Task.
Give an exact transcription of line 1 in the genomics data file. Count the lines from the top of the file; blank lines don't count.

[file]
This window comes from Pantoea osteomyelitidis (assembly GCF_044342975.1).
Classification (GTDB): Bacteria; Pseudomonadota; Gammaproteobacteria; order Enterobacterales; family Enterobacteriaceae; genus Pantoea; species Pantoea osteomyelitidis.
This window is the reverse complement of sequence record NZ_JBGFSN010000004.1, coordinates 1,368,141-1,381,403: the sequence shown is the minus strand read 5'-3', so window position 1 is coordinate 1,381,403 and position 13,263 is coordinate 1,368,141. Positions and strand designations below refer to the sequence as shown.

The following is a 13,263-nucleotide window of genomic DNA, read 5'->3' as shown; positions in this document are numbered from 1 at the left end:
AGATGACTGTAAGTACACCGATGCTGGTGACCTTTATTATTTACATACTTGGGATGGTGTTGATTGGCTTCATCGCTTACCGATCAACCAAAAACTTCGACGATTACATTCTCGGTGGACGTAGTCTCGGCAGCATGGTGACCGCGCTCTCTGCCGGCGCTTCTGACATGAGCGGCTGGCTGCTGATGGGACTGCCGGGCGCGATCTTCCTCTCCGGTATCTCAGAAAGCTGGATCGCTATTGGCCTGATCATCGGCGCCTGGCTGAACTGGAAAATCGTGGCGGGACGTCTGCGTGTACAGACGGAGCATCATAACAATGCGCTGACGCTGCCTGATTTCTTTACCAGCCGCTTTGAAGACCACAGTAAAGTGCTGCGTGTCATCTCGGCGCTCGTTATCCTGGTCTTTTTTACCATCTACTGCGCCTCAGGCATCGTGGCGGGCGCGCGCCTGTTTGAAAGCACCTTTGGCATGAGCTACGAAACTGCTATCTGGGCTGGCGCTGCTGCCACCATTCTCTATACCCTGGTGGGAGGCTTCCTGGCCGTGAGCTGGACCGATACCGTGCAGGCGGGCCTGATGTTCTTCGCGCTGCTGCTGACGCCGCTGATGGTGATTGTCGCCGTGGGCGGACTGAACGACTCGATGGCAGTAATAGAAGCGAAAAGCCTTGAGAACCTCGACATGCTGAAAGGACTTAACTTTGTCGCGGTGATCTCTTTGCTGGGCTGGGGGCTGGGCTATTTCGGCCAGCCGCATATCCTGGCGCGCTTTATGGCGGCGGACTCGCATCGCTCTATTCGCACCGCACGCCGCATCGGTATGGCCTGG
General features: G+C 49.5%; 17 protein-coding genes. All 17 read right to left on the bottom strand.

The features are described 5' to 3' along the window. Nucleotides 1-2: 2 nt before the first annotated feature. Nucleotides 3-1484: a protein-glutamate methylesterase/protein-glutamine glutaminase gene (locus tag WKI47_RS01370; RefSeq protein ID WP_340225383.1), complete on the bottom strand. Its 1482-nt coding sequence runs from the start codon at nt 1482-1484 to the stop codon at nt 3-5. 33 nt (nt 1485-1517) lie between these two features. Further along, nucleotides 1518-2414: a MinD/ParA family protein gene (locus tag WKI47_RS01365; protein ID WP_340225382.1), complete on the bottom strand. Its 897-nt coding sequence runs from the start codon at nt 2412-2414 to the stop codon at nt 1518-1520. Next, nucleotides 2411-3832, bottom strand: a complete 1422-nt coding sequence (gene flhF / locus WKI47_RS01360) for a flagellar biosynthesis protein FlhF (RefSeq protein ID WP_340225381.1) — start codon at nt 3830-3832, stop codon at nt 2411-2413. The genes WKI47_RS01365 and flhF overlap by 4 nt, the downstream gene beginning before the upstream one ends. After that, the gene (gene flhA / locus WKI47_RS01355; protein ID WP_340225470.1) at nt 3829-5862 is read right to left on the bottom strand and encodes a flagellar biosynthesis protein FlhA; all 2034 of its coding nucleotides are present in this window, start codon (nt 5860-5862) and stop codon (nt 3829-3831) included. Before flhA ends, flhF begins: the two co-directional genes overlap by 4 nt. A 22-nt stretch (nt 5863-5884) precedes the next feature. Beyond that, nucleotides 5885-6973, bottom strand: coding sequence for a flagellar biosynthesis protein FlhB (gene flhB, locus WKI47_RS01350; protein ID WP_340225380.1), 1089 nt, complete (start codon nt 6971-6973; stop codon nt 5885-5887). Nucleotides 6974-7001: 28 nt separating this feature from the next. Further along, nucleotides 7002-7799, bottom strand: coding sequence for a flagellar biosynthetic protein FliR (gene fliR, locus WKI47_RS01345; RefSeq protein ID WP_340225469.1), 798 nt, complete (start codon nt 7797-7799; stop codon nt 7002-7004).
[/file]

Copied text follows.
This window comes from Pantoea osteomyelitidis (assembly GCF_044342975.1).